"The ability to remember the past helps us plan the future." – Margaret Atwood
For book lovers, it's easy to conjure that familiar intoxicating scent of aged paper and ink conjoined to deliver a story. "It's strange to hear people come in and say, 'I love the smell of gasoline and books.' But we totally get that," says Patrick McMahon. His wife and business partner Sukyi McMahon agrees: "You just can't bottle or duplicate that scent." Step inside their 1987 Chevy P30 bookmobile, 5th Dimension Books (nicknamed 5DB), for a whiff of instant nostalgia, with a futuristic twist.
The McMahons are bringing back the bookmobile experience. "Kids just don't know about the bookmobile anymore, and it's important for them to experience this thing that their parents and grandparents had." Usually parked at its home base of 43rd and Duval, right next to Quack's, the mobile bookstore specializes in used, rare, out-of-print, and collectible books in science fiction, fringe, and fantasy. The wacky little book bus includes genre-centric reads from a truly unbelievable collection whose backstory is as far-out as the stories themselves. "People come in and ask where we get the books from. 'Is it Half Price Books or garage sales?' And we're like, 'Ohhh, no,'" says Sukyi. "'What you're looking at is a single person's life work.'"
When longtime Texas Tech University chemistry professor Dr. John N. Marx died in 2012, he left behind one of the largest private collections of science-fiction books in the world and possibly the largest paperback collection in the U.S. His son Sam, who lives in Austin, grew up friends with Patrick, and as the McMahons had already been considering opening a bookstore, the conversation about the future of Dr. Marx's books arose naturally. Patrick and Sukyi wound up purchasing the Marx Collection's more than 100,000 books – 10 times the number they expected to open their store with. "It would've taken us years to amass even the 10,000," says Sukyi. "We had this immediate street clout." She adds that the Marx family, who held on to 30,000 or so of the professor's most beloved pieces, is extremely supportive of their store and thinks that Dr. Marx would be thrilled.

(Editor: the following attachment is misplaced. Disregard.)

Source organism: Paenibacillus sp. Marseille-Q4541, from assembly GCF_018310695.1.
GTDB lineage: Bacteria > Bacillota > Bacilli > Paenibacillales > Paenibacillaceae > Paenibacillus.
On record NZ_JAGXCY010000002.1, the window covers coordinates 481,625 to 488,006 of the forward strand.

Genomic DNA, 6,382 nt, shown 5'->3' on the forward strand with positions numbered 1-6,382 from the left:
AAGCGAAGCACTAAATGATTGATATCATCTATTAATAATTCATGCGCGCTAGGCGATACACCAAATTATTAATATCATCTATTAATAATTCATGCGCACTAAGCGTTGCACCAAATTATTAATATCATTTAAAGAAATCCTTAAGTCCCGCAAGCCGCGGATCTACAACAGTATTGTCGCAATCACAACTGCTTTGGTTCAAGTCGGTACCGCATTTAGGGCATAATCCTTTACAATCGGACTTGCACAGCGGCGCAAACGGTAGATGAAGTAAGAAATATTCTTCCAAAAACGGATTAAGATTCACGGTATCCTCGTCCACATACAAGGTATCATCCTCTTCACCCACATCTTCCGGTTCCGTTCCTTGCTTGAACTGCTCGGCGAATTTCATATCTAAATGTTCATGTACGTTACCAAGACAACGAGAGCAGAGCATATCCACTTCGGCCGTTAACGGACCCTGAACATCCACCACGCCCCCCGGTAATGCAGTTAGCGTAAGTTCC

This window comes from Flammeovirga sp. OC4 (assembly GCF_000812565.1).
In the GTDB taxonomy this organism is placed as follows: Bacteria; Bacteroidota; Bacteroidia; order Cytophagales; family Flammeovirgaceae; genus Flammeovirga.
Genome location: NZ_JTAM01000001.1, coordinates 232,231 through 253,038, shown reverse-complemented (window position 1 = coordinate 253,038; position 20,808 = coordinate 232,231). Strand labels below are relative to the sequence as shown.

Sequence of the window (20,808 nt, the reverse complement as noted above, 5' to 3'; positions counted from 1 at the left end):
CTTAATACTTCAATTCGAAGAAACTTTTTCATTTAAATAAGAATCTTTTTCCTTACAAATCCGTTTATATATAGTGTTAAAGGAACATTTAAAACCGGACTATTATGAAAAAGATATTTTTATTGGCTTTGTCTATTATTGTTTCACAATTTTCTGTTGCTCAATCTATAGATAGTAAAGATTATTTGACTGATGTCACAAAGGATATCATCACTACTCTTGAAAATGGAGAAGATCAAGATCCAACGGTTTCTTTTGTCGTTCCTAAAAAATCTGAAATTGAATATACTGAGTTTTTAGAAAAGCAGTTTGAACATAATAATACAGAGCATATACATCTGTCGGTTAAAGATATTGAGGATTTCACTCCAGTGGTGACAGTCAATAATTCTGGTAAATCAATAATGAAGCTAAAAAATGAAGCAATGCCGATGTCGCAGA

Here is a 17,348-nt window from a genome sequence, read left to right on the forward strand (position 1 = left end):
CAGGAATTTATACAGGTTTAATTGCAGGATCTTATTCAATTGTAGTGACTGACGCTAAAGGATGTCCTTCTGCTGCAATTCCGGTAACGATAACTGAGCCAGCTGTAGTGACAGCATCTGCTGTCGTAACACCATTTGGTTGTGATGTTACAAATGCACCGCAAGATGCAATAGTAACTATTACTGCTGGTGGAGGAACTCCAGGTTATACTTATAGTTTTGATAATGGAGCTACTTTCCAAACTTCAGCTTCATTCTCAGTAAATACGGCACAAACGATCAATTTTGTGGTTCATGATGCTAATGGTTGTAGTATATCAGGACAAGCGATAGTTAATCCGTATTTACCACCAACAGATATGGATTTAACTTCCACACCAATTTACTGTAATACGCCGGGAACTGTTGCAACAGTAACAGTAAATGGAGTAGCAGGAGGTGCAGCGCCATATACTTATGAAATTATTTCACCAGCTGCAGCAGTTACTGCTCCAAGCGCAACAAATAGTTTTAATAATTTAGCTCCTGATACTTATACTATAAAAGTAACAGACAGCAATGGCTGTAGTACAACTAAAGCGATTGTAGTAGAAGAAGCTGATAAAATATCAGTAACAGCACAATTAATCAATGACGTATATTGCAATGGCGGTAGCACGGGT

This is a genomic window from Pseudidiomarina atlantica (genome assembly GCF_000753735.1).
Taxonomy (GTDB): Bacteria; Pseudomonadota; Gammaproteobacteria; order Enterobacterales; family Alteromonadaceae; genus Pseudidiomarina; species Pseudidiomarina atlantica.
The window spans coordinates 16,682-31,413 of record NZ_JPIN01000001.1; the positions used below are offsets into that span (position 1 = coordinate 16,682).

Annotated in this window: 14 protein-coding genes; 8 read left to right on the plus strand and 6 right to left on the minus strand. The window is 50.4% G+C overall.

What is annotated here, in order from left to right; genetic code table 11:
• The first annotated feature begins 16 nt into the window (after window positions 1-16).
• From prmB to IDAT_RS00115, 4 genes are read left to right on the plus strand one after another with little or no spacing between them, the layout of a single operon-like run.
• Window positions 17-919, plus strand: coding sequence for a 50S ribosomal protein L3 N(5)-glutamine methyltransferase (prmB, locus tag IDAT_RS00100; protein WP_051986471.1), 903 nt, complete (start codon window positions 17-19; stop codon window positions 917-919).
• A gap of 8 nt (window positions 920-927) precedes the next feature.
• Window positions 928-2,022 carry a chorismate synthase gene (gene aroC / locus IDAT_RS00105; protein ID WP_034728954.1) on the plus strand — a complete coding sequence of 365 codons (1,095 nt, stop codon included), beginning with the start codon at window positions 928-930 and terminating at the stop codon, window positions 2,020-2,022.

Marx collected from the 1960s until the day he died, storing the books in catalog bags in two basements, a giant outdoor shed, and a narrow spiral staircase that led to rows and rows of handmade cabinets, tightly packed with books. When asked if Marx, a "really quirky guy," left the books organized, the McMahons laugh. "No, but he was an old geek, so he programmed a database. He couldn't tell you where a book was, but he could tell you which books he owned with his own sort of Dewey decimal system," says Patrick. Once a teacher, always: Marx also kept journals logging the thousands of books he'd read, each assigned a grade from A to F. With so many first and early editions, Patrick and Sukyi carefully researched the history and market value of each book, sometimes finding a scratch note with rogue chemistry formulas and gaining a lifetime's education in otherworldly stories. "We love sci-fi and thought we knew enough about sci-fi to open a bookstore, but now we feel like we know nothing," Sukyi jokes. "I have a B.A. and M.A. in literature and did my thesis on Aldous Huxley. Means nothing. Patrick and I have been reading sci-fi our whole lives, but when you buy that many books, you realize you've read just the smallest amount of books."